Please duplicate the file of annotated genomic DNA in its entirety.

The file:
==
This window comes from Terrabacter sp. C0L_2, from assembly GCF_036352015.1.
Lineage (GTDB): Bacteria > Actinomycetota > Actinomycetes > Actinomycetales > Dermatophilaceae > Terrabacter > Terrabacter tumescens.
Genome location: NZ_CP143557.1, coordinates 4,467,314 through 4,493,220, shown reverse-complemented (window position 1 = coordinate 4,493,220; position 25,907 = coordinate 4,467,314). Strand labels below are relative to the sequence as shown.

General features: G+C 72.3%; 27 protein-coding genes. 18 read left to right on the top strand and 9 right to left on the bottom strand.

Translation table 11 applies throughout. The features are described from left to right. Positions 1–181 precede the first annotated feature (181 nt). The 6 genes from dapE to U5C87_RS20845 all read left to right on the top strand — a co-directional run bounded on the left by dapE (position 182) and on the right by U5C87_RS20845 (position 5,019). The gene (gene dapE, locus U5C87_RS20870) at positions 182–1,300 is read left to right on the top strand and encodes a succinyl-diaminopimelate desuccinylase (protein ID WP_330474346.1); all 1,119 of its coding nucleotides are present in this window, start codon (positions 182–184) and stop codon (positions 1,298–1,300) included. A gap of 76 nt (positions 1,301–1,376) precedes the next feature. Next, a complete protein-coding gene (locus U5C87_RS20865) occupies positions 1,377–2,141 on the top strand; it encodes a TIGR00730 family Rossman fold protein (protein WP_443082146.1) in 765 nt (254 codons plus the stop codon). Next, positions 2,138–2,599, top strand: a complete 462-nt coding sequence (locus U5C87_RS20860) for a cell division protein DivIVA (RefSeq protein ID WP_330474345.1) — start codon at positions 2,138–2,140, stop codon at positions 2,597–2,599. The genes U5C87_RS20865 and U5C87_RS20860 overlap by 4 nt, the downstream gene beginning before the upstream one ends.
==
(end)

This window comes from Terrabacter sp. C0L_2, from assembly GCF_036352015.1.
Lineage (GTDB): Bacteria > Actinomycetota > Actinomycetes > Actinomycetales > Dermatophilaceae > Terrabacter > Terrabacter tumescens.
Genome location: NZ_CP143557.1, coordinates 4,467,314 through 4,493,220, shown reverse-complemented (window position 1 = coordinate 4,493,220; position 25,907 = coordinate 4,467,314). Strand labels below are relative to the sequence as shown.

General features: G+C 72.3%; 27 protein-coding genes. 18 read left to right on the top strand and 9 right to left on the bottom strand.

Translation table 11 applies throughout. The features are described from left to right. Positions 1–181 precede the first annotated feature (181 nt). The 6 genes from dapE to U5C87_RS20845 all read left to right on the top strand — a co-directional run bounded on the left by dapE (position 182) and on the right by U5C87_RS20845 (position 5,019). The gene (gene dapE, locus U5C87_RS20870) at positions 182–1,300 is read left to right on the top strand and encodes a succinyl-diaminopimelate desuccinylase (protein ID WP_330474346.1); all 1,119 of its coding nucleotides are present in this window, start codon (positions 182–184) and stop codon (positions 1,298–1,300) included. A gap of 76 nt (positions 1,301–1,376) precedes the next feature. Next, a complete protein-coding gene (locus U5C87_RS20865) occupies positions 1,377–2,141 on the top strand; it encodes a TIGR00730 family Rossman fold protein (protein WP_443082146.1) in 765 nt (254 codons plus the stop codon). Next, positions 2,138–2,599, top strand: a complete 462-nt coding sequence (locus U5C87_RS20860) for a cell division protein DivIVA (RefSeq protein ID WP_330474345.1) — start codon at positions 2,138–2,140, stop codon at positions 2,597–2,599. The genes U5C87_RS20865 and U5C87_RS20860 overlap by 4 nt, the downstream gene beginning before the upstream one ends.